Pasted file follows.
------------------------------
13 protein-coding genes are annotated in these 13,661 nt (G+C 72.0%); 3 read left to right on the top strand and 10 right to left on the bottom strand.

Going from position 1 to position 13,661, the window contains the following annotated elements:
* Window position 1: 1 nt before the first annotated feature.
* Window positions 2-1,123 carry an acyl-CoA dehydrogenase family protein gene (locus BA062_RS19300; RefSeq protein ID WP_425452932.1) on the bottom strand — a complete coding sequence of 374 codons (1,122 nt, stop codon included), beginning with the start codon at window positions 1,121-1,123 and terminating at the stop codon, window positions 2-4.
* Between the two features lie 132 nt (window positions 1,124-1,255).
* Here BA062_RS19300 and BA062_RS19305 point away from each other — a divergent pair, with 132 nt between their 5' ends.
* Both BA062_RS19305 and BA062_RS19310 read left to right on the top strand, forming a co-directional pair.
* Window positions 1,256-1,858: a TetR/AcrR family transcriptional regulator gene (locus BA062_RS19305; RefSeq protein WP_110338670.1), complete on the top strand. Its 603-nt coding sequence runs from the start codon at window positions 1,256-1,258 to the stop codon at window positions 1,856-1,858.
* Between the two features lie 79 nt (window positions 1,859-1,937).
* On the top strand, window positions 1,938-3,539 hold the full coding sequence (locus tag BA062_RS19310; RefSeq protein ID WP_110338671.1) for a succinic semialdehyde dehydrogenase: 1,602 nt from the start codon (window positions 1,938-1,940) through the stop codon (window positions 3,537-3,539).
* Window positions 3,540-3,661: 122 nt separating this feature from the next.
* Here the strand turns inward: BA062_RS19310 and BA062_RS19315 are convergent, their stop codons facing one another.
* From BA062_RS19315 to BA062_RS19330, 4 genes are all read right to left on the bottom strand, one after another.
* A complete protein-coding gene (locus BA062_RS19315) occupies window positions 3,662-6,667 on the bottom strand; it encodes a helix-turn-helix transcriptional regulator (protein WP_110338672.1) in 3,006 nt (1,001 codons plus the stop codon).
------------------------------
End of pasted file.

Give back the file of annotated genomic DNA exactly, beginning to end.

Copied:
13 protein-coding genes are annotated in these 13,661 nt (G+C 72.0%); 3 read left to right on the top strand and 10 right to left on the bottom strand.

Going from position 1 to position 13,661, the window contains the following annotated elements:
* Window position 1: 1 nt before the first annotated feature.
* Window positions 2-1,123 carry an acyl-CoA dehydrogenase family protein gene (locus BA062_RS19300; RefSeq protein ID WP_425452932.1) on the bottom strand — a complete coding sequence of 374 codons (1,122 nt, stop codon included), beginning with the start codon at window positions 1,121-1,123 and terminating at the stop codon, window positions 2-4.
* Between the two features lie 132 nt (window positions 1,124-1,255).
* Here BA062_RS19300 and BA062_RS19305 point away from each other — a divergent pair, with 132 nt between their 5' ends.
* Both BA062_RS19305 and BA062_RS19310 read left to right on the top strand, forming a co-directional pair.
* Window positions 1,256-1,858: a TetR/AcrR family transcriptional regulator gene (locus BA062_RS19305; RefSeq protein WP_110338670.1), complete on the top strand. Its 603-nt coding sequence runs from the start codon at window positions 1,256-1,258 to the stop codon at window positions 1,856-1,858.
* Between the two features lie 79 nt (window positions 1,859-1,937).
* On the top strand, window positions 1,938-3,539 hold the full coding sequence (locus tag BA062_RS19310; RefSeq protein ID WP_110338671.1) for a succinic semialdehyde dehydrogenase: 1,602 nt from the start codon (window positions 1,938-1,940) through the stop codon (window positions 3,537-3,539).
* Window positions 3,540-3,661: 122 nt separating this feature from the next.
* Here the strand turns inward: BA062_RS19310 and BA062_RS19315 are convergent, their stop codons facing one another.
* From BA062_RS19315 to BA062_RS19330, 4 genes are all read right to left on the bottom strand, one after another.
* A complete protein-coding gene (locus BA062_RS19315) occupies window positions 3,662-6,667 on the bottom strand; it encodes a helix-turn-helix transcriptional regulator (protein WP_110338672.1) in 3,006 nt (1,001 codons plus the stop codon).